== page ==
It’s uniquely Chicago culture – the “can-do” attitude of a committed hardcore jazz community encouraging new music now. The independent nonprofit Jazz Institute of Chicago throws an absolutely free and musically world-class one day Jazz Fair in the depths of frosty January.
With a little program book advertising and modest support from the City’s Department of Cultural Affairs, this ad hoc arts support group, 40 years old, hosts about a thousand citizens at the City’s easily-reached Cultural Center, a splendidly preserved and well-used architecture gem (tiled mosaics adorn grand staircases, literary quotes and stained glass in vaulted ceilings) from the earlier Gilded Age. On the bill: the most exciting, immediate expression of direly under-exposed music in America.
There is nowhere else you could hear, in one evening at no charge, jazz master saxophonist Von Freeman play a lavish set before an adoring adience, and then front a jam session – and also today’s singularly cretive blues harpman Billy Branch mixing it up with saucy, soulful singer Dee Alexander (who’s sure to be discovered and famous – soon!) backed by genuinely smooth guitarist Henry Johnson and Yosef Ben Israel, a bassist from the ranks of the Association for the Advancement of Creative Musicians (AACM) — and then too extraordinary flutist and composer Nicole Mitchell with keyboard experimentalist Jim Baker (one of my oldest personal friends, who has evolved into an enormously free, fluid and sensitive pianist)? And miss even more because -
In the hangout room reedsmen Douglas Ewart and Mwata Bowden are conversing near the AACM t-shirt table. Bebop believer Joe Segal sits at a table talking about the new but not yet opened site of his long-lived Jazz Showcase. Boogie and blues specialist Erwin Helfer (another national treasure) jokes with Sirens Records producer Steve Dolins, whose brother Barry Dolins, across the room, curates the free Chicago Blues Fest each June under City auspices. Tribune columnist Howard Reich is open to conversation, as is writer-and Listen Here! radio show host Neil Tesser, WNUR jazz programmer, writer-translator Alain Drouot, Hyde Park-based critics John Litweiler and Terry Martin; blues writer-historian David Whiteis trying to listen from the stage wings, president of the Jazz Institute Steve Salztman leaking that Rollins, Ornette, the Bad Plus are in discussions for next August’s Chicago Jazz Festival, while JIC executive director Lauren Deutsch takes care of myriad immediate crisis, with a staff of three and hard-core volunteers, enthusiast Jim Neuman on the fraught logistics behind the recent acceptance of his vast record collection(“billions and billions. . . “) by Oberlin College, . . .Robert Irving III, keyboardist-producer in the ’80s to Miles Davis, is at my presentation of Miles Ornette Cecil — Jazz Beyond Jazz, as is a longtime family friend and visual artist Bonnie Bluestein and writer-photog Michael Jackson and so many more friends, aquaintances, colleagues, newly met or otherwise, each with a jazz or beyond story to tell.
There’s a unique vibrancy as musicians and non-profit initiators and independent jazz business folk and curious regular people gather to fight the frost with sounds (beer and wine were sold, but not in enormous quantities. This is a public place like a central library, but well-run, clean and obviously respected). It works due to Chicago’s special circumstances, but those remain both promising and problematic.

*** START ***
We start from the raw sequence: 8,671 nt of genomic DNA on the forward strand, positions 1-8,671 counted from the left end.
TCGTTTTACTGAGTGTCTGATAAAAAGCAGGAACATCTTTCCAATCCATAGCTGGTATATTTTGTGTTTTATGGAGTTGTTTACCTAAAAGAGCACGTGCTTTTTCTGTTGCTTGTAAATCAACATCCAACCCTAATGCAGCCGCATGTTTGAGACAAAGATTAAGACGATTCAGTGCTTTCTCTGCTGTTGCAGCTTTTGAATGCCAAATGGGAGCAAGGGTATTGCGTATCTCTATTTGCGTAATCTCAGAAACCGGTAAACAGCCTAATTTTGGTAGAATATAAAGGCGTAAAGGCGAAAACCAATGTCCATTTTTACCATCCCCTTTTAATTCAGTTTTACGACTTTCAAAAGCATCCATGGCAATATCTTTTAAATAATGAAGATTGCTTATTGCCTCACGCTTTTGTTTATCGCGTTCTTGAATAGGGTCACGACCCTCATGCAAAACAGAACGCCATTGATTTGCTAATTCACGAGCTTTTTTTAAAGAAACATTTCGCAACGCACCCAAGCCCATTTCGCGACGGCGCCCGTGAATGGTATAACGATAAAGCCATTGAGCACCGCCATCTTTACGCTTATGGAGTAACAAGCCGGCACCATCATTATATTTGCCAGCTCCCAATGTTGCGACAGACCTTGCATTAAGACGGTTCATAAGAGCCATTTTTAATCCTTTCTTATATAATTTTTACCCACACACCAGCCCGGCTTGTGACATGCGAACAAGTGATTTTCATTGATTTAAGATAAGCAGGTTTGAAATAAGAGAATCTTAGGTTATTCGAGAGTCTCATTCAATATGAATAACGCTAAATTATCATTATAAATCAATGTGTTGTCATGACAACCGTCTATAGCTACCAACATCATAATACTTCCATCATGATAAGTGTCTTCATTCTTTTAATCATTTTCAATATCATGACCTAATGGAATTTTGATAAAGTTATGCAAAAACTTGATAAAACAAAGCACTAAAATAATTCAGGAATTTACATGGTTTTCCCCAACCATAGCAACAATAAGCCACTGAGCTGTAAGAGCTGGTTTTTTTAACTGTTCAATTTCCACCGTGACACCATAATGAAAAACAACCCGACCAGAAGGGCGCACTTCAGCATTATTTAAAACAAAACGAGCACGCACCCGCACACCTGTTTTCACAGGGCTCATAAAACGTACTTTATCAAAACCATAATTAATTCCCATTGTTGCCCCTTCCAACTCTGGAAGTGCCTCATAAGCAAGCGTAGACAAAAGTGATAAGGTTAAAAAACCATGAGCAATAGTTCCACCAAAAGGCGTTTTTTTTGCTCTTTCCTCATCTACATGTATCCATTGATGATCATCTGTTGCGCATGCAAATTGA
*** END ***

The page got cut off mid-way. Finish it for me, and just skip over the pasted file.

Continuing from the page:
Why hasn’t jazz “Made in Chicago” (a JIC slogan) been recognized more, nationally, as so enriching and bountiful? Is it because the styles are so various and outside types? Would the people, music and scene change if its power were celebrated and profitized? Commercial Questions aside, the social milieu is heartening, open, convivial, non-competitive, communitarian in a way that couldn’t happen in NYC, for instance.
At the Green Mill, the Capone-era speak that currently serves boisterous jazz of many styles to a happy crowd, MacArthur Award winning Ken Vandermark is playing clarinet and baritone sax with a hard-blowing and bowing quintet (altoist Dave Rempis, timbrally-expansive cellist Fred Lonberg-Holm). At a neighborhood corner bar called Charleston Jim Baker has a freely fluid quartet with young trumpeter Josh Berman, taking every liberty with Charlie Parker tunes, which doesn’t at all bother the drinking conversationalists and pool players in the back room. These clubs are hugely larger than the Brooklyn joints, and much more casual, less expensive than any Manhattan venues.
The Chicago music itself may be hot or cool, complicated or primal — the musicians keep at it, the listeners attend or ignore. Blues, jazz, traditional and far-from-it, the music is in the air, taken-for-granted like Lake Michigan, embraced as native even if harsh as the hawk. Very cool a few determined activists can do this, not to mention innovative establish low cost-highly effective public education programs throughout the city’s parks, and oh yeah, produce a huge (six day?) almost entirely free late summer Jazz Festival, that’s been instrumental in truly integrating the City of Chicago. How do they do it? Sheer grit, demographic mix, the water? Whatever its secrets, the Jazz Institute of Chicago is a model to urban non-profit arts support organizations beyond jazz, across genres.